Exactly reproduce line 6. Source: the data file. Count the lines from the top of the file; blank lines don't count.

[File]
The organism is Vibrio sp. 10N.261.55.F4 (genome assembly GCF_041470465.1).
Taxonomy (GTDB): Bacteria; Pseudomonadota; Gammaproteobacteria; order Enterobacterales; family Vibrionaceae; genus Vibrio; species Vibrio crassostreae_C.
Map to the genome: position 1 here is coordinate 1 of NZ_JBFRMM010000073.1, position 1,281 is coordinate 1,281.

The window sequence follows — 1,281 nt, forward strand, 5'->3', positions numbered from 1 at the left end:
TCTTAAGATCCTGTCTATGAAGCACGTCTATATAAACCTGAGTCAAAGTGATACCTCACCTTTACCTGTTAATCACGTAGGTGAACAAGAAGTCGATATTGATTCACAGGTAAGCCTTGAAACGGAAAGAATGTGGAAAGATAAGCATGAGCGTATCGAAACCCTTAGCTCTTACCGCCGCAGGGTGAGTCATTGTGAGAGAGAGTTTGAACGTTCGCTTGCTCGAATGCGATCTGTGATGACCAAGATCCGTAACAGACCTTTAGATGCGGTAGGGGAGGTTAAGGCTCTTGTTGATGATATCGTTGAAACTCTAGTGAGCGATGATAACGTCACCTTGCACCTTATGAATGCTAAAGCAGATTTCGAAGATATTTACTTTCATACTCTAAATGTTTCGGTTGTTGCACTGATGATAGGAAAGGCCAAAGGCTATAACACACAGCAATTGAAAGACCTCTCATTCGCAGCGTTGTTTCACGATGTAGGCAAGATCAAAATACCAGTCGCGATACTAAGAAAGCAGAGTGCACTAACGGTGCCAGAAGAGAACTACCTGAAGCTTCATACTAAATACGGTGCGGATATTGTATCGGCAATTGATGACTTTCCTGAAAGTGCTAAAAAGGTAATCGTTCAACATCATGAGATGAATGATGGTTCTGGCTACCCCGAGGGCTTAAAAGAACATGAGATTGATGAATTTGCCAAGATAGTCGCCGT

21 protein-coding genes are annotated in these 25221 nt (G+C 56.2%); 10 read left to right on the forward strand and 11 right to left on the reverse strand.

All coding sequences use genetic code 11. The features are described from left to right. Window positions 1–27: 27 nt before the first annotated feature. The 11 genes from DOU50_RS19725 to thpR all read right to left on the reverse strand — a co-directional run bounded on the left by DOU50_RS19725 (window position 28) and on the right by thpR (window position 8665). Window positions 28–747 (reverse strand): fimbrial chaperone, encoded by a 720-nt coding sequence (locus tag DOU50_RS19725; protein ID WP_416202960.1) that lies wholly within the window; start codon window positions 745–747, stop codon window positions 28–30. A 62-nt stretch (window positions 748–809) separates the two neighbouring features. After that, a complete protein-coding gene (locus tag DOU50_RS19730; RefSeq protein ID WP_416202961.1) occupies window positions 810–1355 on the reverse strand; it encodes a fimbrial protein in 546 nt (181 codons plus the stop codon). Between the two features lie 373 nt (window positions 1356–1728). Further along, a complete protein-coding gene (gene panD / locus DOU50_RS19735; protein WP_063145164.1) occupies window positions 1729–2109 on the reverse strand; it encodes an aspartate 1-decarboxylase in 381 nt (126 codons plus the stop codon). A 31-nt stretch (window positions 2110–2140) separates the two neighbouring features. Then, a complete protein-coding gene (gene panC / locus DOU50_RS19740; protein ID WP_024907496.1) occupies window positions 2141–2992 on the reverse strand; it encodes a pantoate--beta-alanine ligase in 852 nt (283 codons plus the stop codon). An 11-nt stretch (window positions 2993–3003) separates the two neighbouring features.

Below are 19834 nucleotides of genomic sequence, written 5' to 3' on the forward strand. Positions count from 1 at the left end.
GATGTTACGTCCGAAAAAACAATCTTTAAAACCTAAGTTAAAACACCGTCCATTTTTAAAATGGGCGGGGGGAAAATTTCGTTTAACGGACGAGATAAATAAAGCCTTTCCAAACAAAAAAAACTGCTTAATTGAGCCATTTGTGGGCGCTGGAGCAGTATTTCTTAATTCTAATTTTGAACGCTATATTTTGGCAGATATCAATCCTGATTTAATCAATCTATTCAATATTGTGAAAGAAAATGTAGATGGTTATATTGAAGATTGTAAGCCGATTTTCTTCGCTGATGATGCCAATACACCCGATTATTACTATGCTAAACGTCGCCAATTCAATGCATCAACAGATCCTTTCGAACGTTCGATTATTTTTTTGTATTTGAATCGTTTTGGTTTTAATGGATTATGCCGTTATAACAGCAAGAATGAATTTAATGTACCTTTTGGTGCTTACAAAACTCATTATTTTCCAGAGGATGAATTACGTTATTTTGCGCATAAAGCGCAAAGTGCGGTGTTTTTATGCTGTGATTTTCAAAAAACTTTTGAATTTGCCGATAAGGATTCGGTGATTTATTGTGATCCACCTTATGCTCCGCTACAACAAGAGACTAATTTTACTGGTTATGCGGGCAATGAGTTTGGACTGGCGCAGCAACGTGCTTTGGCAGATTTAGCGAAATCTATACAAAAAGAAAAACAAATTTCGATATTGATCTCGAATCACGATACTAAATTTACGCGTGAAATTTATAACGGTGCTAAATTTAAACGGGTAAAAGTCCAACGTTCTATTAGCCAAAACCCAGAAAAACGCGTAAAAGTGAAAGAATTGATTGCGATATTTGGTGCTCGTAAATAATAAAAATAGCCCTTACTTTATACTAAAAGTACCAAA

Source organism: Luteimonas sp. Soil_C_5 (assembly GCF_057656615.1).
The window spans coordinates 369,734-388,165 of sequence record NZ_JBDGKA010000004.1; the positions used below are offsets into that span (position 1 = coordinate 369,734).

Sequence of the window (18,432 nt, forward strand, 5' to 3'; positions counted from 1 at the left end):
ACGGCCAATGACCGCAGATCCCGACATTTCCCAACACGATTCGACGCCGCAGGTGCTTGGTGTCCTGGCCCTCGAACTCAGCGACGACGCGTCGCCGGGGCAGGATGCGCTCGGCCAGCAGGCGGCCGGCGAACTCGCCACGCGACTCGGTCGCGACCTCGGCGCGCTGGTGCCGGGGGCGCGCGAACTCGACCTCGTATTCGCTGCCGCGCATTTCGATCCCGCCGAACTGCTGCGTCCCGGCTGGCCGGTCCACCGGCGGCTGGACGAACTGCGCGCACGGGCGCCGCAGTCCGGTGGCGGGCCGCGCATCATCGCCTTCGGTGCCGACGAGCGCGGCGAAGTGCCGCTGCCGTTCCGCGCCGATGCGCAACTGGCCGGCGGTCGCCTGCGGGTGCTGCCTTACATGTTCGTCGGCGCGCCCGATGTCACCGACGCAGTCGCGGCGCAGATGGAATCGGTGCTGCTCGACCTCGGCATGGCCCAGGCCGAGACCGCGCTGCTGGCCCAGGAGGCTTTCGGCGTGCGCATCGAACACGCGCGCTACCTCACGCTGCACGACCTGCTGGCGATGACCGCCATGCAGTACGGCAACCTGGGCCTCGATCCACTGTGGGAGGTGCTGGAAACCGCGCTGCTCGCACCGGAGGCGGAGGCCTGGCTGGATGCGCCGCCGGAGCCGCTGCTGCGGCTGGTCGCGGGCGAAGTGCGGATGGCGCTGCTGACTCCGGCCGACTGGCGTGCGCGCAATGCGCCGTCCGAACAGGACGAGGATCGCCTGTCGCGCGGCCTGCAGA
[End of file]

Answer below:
21 protein-coding genes are annotated in these 25221 nt (G+C 56.2%); 10 read left to right on the forward strand and 11 right to left on the reverse strand.